The Senators acquired Talbot from Minnesota during the offseason to make him their starter after the Wild opted against bringing him back along with Marc-Andre Fleury. Talbot, 35, had a 2.76 goals-against average and .911 save percentage this season.

Losing Talbot is a blow to the Senators, who also acquired winger Alex DeBrincat from Chicago and signed longtime Philadelphia Flyers captain Claude Giroux as part of a move toward contending and ending their playoff drought.

Blackhawks’ Boris Katchouk sidelined by ankle sprain

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CHICAGO — Blackhawks forward Boris Katchouk will be sidelined for four to six weeks with a left ankle sprain, the team announced.

The 24-year-old Katchouk played almost 12 minutes during a 3-0 preseason loss to Detroit on Saturday night. He was acquired in a multiplayer trade with Tampa Bay in March.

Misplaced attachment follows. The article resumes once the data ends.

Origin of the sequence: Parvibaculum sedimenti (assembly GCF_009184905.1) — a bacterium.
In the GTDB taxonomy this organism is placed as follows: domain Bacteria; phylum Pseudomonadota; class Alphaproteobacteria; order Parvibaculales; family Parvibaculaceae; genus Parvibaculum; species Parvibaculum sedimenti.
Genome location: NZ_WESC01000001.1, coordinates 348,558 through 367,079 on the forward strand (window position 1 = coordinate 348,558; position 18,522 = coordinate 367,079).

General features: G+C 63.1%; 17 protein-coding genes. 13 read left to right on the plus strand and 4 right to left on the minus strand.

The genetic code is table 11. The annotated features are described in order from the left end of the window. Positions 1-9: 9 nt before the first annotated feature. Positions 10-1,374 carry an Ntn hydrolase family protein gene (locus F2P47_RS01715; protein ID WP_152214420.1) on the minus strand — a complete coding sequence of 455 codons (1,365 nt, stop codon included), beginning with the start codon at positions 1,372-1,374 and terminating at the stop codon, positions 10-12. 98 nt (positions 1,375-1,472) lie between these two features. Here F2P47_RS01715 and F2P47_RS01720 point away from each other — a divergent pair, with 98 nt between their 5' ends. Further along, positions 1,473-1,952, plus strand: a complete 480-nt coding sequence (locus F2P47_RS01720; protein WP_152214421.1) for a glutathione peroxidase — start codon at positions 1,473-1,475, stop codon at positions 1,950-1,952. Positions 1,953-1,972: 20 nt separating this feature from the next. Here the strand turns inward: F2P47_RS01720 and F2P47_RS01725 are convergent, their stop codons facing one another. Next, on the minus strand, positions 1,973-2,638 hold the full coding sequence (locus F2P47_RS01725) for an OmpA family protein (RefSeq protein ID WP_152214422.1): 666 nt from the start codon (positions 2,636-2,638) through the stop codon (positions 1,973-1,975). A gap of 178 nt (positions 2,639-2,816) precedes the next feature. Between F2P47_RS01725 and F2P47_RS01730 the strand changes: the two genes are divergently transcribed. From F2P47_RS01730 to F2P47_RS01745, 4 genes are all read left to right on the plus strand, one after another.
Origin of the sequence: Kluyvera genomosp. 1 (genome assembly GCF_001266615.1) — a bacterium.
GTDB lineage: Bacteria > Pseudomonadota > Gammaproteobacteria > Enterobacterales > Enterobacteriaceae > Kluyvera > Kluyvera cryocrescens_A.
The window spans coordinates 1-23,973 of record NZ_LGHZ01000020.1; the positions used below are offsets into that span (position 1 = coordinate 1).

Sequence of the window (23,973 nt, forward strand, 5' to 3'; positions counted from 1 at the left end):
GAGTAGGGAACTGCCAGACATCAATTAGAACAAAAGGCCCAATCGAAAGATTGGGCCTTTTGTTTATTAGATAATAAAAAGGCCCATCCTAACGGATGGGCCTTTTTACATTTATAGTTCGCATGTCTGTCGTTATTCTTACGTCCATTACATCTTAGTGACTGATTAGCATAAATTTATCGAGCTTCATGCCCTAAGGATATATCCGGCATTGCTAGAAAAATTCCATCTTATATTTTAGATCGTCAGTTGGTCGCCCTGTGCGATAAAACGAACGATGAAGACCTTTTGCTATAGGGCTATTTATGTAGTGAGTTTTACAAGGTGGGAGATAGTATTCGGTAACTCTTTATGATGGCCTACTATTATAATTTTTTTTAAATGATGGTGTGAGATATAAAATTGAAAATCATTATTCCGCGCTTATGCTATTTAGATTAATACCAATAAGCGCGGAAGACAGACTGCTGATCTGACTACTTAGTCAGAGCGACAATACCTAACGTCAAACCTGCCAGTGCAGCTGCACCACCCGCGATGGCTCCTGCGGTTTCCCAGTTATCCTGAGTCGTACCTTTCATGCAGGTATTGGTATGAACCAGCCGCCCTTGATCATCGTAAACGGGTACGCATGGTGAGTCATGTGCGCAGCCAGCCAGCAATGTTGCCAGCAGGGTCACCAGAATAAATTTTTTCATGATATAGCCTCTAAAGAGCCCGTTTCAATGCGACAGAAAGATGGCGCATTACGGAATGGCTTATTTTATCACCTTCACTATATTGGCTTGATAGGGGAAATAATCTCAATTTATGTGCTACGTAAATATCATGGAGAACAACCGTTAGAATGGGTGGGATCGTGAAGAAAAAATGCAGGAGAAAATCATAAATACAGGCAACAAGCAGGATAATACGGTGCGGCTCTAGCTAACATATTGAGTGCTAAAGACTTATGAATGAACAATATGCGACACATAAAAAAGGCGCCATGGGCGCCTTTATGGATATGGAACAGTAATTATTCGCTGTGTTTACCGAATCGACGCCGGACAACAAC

The Blackhawks open the season on Oct. 12 at Colorado.

The team also said forward Jujhar Khaira is day to day with a right ankle injury.

Ducks’ Urho Vaakanainen crashes into boards, leaves on stretcher

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ANAHEIM, Calif. — Ducks defenseman Urho Vaakanainen was taken off the Honda Center ice on a stretcher after he crashed into the end boards in the first period of Anaheim’s preseason game against the San Jose Sharks.

The Finnish defenseman was conscious and alert with full movement in his extremities at UCI Medical Center, the Ducks said.

The frightening incident occurred midway through the opening period when Vaakanainen smashed into the boards at a dangerous speed behind the Sharks’ net. Vaakanainen appeared to be concentrating on the pass he had just made to Derek Grant, who scored the Ducks’ opening goal on the assist.

Vaakanainen’s teammates came onto the ice and gathered around him as he was taken away on the stretcher.

The Ducks acquired the 23-year-old Vaakanainen from Boston last March in the deal that sent longtime Ducks defenseman Hampus Lindholm to the Bruins. After recording two assists in 14 games for the Ducks last season, Vaakanainen is attempting to win a top-six role on Anaheim’s defense this fall.